LETTER: The case for the northern A27 is ‘overwhelming’

I WRITE as the past Chairman of MARRA, the N. Mundham and Runcton Residents Association and over a period of at least ten years the overwhelming issue has been the A27.

Complaints varied from extreme frustration at lengthy delays to near terror at trying to negotiate the roundabouts.

Some ten years ago a councillor came to us and gave a very good presentation of a possible northern bypass and raised hopes all round. The route suggested then is much as the ones now gaining favour now and the increasing density of traffic is making matters more pressing.

The early release of the relevant maps should enable all of us to make reasoned assessments of the exact routes and their likely impact on traffic movements and the environment.

There have been already some hysterical, unsubstantiated assertions about how a northern bypass would perhaps result in huge financial losses to Chichester and Goodwood?

If I was in such an entertainment business myself I would welcome the prospect of customers having such ready access to my door.

Final judgement must await publication of further details, e.g costings. However, some matters seem clear and I give these to you now. Please consider them.

1. Enhancement of the present southern route would involve five new junctions, mainly of the complex flyover/roundabout type. Either one of the two proposed northern routes would, in contrast, only involve just one such construction. Cost comparisons are self evident and blatant.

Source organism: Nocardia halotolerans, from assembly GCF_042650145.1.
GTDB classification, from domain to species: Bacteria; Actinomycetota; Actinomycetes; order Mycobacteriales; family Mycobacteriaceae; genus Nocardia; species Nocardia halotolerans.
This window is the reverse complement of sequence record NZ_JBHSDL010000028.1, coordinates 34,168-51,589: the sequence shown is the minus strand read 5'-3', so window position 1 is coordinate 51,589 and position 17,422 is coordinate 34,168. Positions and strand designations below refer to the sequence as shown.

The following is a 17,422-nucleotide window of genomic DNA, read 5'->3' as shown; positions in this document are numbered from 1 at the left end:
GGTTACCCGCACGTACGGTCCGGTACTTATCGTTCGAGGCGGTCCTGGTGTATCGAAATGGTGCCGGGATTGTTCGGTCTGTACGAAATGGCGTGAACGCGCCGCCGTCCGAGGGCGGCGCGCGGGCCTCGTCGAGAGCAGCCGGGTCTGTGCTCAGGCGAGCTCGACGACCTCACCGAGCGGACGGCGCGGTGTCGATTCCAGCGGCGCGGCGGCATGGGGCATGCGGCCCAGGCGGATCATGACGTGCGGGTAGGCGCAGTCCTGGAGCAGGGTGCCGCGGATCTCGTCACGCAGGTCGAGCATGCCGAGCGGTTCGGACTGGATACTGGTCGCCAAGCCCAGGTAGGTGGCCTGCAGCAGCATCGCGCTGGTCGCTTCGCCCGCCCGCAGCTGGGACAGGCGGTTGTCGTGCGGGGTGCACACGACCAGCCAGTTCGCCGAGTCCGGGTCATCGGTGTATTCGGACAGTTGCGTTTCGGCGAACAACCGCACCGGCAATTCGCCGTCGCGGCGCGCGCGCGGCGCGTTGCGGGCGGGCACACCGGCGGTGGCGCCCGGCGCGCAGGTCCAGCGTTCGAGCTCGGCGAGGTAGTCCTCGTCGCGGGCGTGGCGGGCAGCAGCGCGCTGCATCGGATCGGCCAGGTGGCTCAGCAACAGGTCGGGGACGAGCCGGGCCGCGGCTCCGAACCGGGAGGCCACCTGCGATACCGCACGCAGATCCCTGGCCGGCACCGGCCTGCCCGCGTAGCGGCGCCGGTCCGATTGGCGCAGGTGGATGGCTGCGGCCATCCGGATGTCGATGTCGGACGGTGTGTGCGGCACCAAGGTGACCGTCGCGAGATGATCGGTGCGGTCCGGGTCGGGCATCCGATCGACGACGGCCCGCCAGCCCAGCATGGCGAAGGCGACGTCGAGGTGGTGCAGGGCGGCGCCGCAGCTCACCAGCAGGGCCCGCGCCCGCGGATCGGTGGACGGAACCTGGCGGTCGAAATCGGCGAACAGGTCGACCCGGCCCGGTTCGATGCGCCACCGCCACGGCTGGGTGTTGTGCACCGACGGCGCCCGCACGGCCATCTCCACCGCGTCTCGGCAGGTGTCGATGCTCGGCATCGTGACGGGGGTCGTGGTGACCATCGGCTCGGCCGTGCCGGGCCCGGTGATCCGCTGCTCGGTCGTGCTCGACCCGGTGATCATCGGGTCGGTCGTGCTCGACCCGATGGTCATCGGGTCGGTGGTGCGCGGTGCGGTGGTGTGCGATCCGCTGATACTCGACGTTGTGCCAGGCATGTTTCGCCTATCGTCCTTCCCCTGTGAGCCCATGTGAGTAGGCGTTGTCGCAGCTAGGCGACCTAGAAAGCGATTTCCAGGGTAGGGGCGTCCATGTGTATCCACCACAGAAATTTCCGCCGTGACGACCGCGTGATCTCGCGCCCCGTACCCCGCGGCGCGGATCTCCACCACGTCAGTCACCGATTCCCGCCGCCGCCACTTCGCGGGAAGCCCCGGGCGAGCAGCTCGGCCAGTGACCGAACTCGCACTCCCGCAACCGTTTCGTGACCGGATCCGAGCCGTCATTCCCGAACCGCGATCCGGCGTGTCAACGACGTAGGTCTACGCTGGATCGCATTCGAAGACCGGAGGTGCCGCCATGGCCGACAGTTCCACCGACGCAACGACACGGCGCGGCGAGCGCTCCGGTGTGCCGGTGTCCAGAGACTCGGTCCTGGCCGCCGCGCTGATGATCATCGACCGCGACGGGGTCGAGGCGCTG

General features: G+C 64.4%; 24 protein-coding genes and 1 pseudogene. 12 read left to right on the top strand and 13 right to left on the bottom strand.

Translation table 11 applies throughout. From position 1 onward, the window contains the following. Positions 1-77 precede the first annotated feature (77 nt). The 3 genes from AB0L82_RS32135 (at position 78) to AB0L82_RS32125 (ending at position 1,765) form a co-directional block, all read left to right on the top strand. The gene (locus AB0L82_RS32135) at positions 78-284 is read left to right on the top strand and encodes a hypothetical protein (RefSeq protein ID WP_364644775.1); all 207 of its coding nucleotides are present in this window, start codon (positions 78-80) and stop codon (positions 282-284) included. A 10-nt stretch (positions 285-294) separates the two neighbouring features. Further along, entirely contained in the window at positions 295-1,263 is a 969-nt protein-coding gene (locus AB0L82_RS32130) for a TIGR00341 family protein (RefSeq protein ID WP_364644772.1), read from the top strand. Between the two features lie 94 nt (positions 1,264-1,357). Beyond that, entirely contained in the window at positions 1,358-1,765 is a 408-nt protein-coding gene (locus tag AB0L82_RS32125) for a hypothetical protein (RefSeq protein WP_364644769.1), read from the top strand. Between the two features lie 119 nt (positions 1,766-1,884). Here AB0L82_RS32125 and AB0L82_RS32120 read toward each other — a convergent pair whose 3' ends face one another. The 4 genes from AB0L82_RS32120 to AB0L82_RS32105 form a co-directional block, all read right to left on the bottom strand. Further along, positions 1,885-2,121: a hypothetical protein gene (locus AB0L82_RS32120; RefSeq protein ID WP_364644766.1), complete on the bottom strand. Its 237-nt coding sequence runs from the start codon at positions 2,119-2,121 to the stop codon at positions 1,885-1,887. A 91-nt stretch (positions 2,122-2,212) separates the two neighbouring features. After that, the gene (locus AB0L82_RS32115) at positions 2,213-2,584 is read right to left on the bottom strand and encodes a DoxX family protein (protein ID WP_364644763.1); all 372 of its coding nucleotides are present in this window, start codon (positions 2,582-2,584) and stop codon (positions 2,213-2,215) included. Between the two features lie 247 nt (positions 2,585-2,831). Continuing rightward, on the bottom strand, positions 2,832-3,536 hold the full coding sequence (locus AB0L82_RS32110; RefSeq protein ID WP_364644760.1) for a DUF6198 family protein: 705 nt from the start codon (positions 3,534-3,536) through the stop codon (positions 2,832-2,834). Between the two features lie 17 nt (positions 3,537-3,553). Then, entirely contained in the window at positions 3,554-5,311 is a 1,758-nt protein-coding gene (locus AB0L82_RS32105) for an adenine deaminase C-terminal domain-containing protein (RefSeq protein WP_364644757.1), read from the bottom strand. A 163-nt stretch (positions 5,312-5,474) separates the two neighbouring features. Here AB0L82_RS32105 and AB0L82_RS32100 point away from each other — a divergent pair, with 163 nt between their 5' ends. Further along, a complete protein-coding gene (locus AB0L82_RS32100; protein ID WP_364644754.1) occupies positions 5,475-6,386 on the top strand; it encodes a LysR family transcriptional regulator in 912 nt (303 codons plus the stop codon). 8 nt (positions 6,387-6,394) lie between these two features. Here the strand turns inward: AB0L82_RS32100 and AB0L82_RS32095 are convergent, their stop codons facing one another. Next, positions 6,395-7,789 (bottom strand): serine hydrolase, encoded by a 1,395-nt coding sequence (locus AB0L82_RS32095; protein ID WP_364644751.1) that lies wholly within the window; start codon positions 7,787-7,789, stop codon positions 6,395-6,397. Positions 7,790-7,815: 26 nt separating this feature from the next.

2. Either one of the northern routes would pass through largely undeveloped land (see the maps) clear of the National Park so minimising adverse effects on people and residential areas.

3. A timescale for the works on the five flyover/roundabout constructions on the present southern bypass has been quoted as from three to five years. Yes, read it again, three to five years of heavy roadworks, probable diversions, one way systems with traffic lights, noise and dust from construction machinery and all undertaken whilst the already near capacity traffic flow is trying to wend its way through round the bypass and the rest of us are trying to cross or join. What a prospect.

Other factors are emerging such as the problem of air pollution near the Donnington roundabout being measured as sometimes exceeding the EU limits and such pollution drifting towards the schools thanks to the prevailing winds.

The case for a northern bypass is looking overwhelming.

Mark Neave

Runcton Lane,